U.S. health officials say teenage use of e-cigarettes has reached "epidemic" levels. The Food and Drug Administration has given the five largest manufacturers of the products 60 days to produce plans to immediately reverse underage use of their products. Otherwise, the manufacturers risk having their flavored products pulled off the market.
Some Milwaukee area officials also are targeting the products. But there are fans of e-cigarettes here, too.
E-cigarettes are electronic devices that heat up a nicotine solution to produce a vapor that people inhale. The inhaling is called "vaping." The solution, called "e-juice," can come in flavors that kids might like, such as Fruit Loops and gummy bears.
Dan Molash owns Dripper's Paradise, an e-cigarettes store on the Milwaukee's south side. He's 30-years-old and began smoking traditional cigarettes when he was 16. He says vaping has been his key to quitting smoking.
Though, he was against vaping at first. "Because the flavors weren’t there, the technology wasn’t there," he adds. "It just wasn’t giving me the experience I was looking for."
But Molash says, over time, the technology and flavors got better. "With that, I was able to quit smoking. It was maybe like six months that it took from me starting vaping, to quitting smoking totally," he says. And he's been able to stay off cigarettes for about four or five years.
Molash says it’s possible to vape liquid with no nicotine, or with various concentrations of nicotine. He says now that he’s done with cigarettes, he’s hoping to phase off his use of e-cigarette nicotine, as well.
But experts say that people shouldn’t consider e-cigarettes to be a risk-free substitute for traditional cigarettes. Dr. Doug Jorenby is a professor of medicine at the UW School of Medicine and Public Health.
He says there’s no tobacco in the solution for e-cigarettes, so people aren’t inhaling carbon monoxide, like with a traditional cigarette or cigar.
Yet Jorenby says while the devices may not be as carcinogenic as cigarettes, there are other concerns with vaping.
"The FDA was testing some of the e-juice that was being sold and found that, in many cases, the nicotine content was wildly inaccurate based on what was labeled — had quite a bit more or quite a bit less. And in some cases, there were industrial contaminants in it," Jorenby says. He adds that when some of the substances are heated to a high temperature and inhaled, it can destroy the air sacs in the lungs.
Jorenby also says there’s a special concern when it comes to minors taking in that nicotine.
"If people are exposed to nicotine before about the age of 16, they develop a form of nicotine dependence that’s much more severe, meaning it’s harder for them to quit," he says. "They tend to smoke more as adults. But if they’re not exposed to nicotine until they’re after that age, then that increased dependence doesn’t manifest itself."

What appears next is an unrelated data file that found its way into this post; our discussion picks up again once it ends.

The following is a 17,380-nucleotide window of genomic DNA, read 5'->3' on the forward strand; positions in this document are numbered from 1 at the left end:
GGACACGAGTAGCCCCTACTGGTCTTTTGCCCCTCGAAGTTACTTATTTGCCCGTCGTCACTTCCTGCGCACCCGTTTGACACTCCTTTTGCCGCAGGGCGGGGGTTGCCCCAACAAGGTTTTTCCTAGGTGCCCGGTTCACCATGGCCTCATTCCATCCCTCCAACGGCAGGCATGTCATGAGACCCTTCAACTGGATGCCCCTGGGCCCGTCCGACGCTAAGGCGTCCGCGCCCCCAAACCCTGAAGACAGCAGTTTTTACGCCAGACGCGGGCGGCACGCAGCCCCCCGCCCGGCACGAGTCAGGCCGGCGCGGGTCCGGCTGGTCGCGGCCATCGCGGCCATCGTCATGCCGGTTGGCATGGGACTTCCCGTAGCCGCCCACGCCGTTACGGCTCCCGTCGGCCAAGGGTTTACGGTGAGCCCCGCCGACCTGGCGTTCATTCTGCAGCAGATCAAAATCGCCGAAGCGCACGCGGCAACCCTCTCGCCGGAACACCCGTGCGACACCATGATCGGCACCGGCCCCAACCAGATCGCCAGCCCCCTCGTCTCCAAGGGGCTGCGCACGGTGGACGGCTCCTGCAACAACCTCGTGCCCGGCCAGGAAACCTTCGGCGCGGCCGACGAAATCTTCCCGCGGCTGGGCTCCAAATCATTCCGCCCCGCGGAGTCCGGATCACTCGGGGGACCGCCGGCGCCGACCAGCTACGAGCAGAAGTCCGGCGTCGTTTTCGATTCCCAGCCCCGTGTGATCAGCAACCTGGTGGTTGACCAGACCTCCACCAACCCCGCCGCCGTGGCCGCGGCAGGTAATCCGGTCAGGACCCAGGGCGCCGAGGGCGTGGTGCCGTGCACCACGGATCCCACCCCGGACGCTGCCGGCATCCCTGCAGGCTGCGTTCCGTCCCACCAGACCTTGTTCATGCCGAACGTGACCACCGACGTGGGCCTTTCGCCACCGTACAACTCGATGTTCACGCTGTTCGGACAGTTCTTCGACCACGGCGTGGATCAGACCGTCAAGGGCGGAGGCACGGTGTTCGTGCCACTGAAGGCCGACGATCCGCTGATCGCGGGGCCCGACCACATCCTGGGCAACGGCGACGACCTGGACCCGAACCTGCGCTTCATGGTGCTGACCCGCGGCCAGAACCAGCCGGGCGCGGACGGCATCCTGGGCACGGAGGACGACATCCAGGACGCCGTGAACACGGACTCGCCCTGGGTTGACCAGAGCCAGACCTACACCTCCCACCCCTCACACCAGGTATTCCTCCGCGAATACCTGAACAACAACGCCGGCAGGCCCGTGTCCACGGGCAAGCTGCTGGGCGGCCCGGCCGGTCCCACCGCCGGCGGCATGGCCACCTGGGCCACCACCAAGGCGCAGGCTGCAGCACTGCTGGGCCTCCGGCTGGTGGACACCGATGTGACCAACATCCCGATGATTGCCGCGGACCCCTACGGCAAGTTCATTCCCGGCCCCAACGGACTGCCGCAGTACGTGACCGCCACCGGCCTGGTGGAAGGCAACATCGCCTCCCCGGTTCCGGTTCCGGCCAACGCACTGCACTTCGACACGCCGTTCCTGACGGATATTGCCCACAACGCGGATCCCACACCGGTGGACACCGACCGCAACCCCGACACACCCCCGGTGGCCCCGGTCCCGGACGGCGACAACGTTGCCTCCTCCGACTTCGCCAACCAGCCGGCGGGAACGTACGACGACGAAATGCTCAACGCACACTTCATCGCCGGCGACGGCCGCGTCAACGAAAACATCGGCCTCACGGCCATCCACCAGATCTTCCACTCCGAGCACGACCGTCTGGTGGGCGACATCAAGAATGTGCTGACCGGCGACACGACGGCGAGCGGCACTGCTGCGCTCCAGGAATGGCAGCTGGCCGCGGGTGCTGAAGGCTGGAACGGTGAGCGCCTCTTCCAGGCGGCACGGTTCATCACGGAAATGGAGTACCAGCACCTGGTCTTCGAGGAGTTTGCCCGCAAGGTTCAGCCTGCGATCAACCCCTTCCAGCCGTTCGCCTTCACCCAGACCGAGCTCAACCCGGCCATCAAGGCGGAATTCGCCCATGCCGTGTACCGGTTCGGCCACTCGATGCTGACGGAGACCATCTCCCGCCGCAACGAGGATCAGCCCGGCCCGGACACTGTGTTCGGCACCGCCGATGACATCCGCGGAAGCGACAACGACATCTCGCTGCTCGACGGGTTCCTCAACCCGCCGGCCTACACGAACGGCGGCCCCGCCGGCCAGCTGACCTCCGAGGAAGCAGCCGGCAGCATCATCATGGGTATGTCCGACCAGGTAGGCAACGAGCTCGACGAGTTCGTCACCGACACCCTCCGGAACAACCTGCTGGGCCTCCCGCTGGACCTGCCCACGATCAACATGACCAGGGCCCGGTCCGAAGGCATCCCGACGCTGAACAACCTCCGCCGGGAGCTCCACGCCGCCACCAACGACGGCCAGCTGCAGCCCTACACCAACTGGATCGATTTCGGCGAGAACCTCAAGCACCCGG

Jorenby says another risk is that there is now pretty clear evidence that kids who start vaping with nicotine are more likely to take up traditional cigarettes.
The Wisconsin Department of Public Instruction surveyed the use of e-cigarettes among youth. The survey found that more than 11 percent of a representative sample of public high school students reported vaping. Nearly 25 percent of high school senior males say they use the devices.
The FDA calls it a "youth epidemic," and wants to "forcefully address" the issue. Some local politicians are on the same page. Milwaukee Ald. Michael Murphy says the city has been taking actions to prevent young people from vaping.
"We increased the penalties significantly for retailers selling to minors. If they’re selling single nicotine items it’ll also be increased significantly. In addition, we prohibit the sale of e-cigarettes to minors, which aligns us with state statutes. And finally, we’ve also prohibited the use of e-cigarettes on city property and places where state law currently bans smoking," Murphy says.
Vape store owner Dan Molash says while he's a fan of e-cigarettes — for adults trying to quit smoking traditional cigarettes — he understands the risk of teens getting hooked on the devices. He says that's because he was young when he started smoking.
"I did it because I was trying to be cool, and it turned into a severe addiction that I ended up spending 10 years of my life dealing with. It took pretty much this whole five years to start overcoming that fully. So, it’s like, yeah, for any teenager to pick this up, it’s a dumb move — vaping or smoking."
He says he’s checking the IDs of everyone who appears to be younger than the age of 27.